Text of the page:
66 – Exploring Cryptozoology: A Panel with Linda Godfrey, J. Nathan Couch, and Jay Bachochin

Cryptozoology is the study of creatures that are only rumored to exist. “Crypto” is ancient Greek for “hidden” or “secret” and “zoology” is the study of animals. So, right there, the word defines itself – cryptozoology is the study of hidden or secret animals. These secret animals are called “cryptids”. The suffix “-id” is another part of language derived from Greek to mean “belonging to” or classified as – think the word “hybrid”, belonging to two things – a cryptid is something that is classified as hidden or secret. Loch Ness Monster, Bigfoot, the Chupacabra, and the Thunderbird are all examples of cryptids.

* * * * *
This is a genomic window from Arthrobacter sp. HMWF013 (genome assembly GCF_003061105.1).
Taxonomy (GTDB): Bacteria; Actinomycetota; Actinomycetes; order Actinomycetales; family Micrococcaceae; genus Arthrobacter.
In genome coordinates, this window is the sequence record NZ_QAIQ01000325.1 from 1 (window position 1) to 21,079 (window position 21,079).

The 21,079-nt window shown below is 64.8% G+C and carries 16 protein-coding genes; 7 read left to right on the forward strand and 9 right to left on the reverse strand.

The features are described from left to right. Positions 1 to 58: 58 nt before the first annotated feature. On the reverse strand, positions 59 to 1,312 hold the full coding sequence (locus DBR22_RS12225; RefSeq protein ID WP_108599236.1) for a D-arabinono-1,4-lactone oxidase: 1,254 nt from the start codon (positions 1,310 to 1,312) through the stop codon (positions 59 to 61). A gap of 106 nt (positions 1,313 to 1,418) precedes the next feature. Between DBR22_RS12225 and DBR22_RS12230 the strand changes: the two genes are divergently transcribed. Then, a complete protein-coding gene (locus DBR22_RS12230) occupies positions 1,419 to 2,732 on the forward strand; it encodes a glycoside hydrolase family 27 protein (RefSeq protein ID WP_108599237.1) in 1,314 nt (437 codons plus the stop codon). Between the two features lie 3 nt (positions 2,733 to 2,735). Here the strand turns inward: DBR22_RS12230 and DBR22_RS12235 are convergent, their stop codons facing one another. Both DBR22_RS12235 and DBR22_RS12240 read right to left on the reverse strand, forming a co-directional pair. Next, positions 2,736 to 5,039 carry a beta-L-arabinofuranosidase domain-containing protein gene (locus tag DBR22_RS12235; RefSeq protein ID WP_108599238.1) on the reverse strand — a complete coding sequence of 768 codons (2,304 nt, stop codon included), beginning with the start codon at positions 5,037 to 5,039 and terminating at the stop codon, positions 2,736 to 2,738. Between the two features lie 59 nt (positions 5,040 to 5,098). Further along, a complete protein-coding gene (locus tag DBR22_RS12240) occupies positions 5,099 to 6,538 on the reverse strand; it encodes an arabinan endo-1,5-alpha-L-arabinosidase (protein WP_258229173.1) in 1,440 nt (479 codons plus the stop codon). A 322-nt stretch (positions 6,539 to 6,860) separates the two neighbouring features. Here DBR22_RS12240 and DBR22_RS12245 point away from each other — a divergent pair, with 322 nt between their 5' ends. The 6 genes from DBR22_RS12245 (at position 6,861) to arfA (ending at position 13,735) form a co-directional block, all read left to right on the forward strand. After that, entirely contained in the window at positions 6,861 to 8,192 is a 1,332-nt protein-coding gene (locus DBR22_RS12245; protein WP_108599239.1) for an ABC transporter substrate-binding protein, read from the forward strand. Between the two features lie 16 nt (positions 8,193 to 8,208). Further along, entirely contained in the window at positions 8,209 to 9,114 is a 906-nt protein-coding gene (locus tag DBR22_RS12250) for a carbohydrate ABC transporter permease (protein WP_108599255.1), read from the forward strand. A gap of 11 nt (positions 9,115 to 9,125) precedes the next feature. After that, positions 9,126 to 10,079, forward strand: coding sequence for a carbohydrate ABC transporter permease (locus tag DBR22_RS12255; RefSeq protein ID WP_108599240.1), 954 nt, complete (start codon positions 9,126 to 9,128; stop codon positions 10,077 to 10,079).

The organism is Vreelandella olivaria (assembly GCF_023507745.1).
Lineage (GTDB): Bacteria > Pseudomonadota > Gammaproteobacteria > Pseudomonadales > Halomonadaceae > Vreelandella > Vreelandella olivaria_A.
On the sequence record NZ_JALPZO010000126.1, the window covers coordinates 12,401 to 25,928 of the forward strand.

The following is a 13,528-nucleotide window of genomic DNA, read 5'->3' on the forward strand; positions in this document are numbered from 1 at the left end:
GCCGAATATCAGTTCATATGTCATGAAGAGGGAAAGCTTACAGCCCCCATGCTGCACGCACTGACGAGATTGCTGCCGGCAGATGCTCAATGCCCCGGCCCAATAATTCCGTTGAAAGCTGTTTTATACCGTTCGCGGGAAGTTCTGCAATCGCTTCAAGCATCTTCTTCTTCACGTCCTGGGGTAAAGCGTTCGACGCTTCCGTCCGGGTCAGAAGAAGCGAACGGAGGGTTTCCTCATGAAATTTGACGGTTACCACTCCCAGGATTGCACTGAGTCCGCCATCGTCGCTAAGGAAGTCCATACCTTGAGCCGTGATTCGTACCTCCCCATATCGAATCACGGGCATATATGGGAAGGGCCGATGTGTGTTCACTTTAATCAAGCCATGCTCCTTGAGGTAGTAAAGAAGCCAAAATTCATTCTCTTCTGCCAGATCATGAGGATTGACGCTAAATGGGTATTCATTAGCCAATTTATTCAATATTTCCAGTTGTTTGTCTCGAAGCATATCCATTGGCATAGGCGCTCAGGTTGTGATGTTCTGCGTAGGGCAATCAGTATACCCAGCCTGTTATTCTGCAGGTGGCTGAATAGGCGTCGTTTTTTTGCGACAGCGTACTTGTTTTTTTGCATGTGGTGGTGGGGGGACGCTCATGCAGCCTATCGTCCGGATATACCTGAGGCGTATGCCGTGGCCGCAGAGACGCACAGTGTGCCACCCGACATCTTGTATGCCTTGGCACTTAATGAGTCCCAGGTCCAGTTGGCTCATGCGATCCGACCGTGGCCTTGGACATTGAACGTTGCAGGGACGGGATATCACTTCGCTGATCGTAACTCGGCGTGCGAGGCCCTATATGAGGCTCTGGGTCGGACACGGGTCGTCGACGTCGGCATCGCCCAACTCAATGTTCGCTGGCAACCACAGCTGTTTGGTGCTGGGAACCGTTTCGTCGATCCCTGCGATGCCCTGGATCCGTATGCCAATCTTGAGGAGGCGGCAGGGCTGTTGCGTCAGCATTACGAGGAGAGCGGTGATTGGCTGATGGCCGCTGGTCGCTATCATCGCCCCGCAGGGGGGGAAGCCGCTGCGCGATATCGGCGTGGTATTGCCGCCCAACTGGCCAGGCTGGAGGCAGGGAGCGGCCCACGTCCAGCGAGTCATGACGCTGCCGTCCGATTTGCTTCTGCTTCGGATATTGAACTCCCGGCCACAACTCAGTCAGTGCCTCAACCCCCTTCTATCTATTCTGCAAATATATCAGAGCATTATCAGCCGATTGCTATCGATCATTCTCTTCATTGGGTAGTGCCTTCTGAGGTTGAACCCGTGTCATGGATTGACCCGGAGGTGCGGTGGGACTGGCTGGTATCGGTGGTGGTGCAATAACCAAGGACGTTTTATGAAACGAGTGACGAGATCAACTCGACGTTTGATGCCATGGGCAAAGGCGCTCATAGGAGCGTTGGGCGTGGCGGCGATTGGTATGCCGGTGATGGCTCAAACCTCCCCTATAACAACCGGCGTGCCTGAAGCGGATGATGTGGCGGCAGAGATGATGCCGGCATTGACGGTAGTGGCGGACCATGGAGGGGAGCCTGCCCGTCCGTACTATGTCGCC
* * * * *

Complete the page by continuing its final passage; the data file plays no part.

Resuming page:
While there are plenty of legends and myths surrounding most cryptids, Cryptozoology is more science than magic. While new large animal species are discovered only rarely (as compared to insects, where it seems like new species are discovered all the time), it’s not unheard of for them to be discovered, particularly underwater. The most famous example of this is the Coelacanth, a fish that scientists thought was extinct for millions of years, but it turns out that we just weren’t looking deep enough into the ocean.

It’s so ugly, WHY did we want to find it again?